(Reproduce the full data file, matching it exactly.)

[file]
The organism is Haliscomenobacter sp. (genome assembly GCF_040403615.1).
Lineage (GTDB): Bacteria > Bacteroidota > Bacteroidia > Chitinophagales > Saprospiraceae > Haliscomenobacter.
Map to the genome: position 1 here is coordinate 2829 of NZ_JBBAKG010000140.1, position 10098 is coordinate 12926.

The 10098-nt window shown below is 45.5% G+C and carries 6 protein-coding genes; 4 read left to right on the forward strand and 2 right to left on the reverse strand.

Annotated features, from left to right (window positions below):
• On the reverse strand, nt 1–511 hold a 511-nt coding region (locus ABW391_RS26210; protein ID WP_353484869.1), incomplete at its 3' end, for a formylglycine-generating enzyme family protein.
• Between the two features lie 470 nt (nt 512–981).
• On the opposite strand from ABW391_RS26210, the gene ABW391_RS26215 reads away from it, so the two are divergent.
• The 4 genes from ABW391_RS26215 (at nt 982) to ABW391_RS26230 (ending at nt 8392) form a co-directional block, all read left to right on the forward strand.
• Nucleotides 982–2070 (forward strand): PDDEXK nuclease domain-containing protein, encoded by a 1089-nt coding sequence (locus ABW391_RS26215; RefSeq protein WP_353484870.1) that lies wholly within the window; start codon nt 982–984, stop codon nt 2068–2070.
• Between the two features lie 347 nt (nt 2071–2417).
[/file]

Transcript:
The organism is Haliscomenobacter sp. (genome assembly GCF_040403615.1).
Lineage (GTDB): Bacteria > Bacteroidota > Bacteroidia > Chitinophagales > Saprospiraceae > Haliscomenobacter.
Map to the genome: position 1 here is coordinate 2829 of NZ_JBBAKG010000140.1, position 10098 is coordinate 12926.

The 10098-nt window shown below is 45.5% G+C and carries 6 protein-coding genes; 4 read left to right on the forward strand and 2 right to left on the reverse strand.

Annotated features, from left to right (window positions below):
• On the reverse strand, nt 1–511 hold a 511-nt coding region (locus ABW391_RS26210; protein ID WP_353484869.1), incomplete at its 3' end, for a formylglycine-generating enzyme family protein.
• Between the two features lie 470 nt (nt 512–981).
• On the opposite strand from ABW391_RS26210, the gene ABW391_RS26215 reads away from it, so the two are divergent.
• The 4 genes from ABW391_RS26215 (at nt 982) to ABW391_RS26230 (ending at nt 8392) form a co-directional block, all read left to right on the forward strand.
• Nucleotides 982–2070 (forward strand): PDDEXK nuclease domain-containing protein, encoded by a 1089-nt coding sequence (locus ABW391_RS26215; RefSeq protein WP_353484870.1) that lies wholly within the window; start codon nt 982–984, stop codon nt 2068–2070.
• Between the two features lie 347 nt (nt 2071–2417).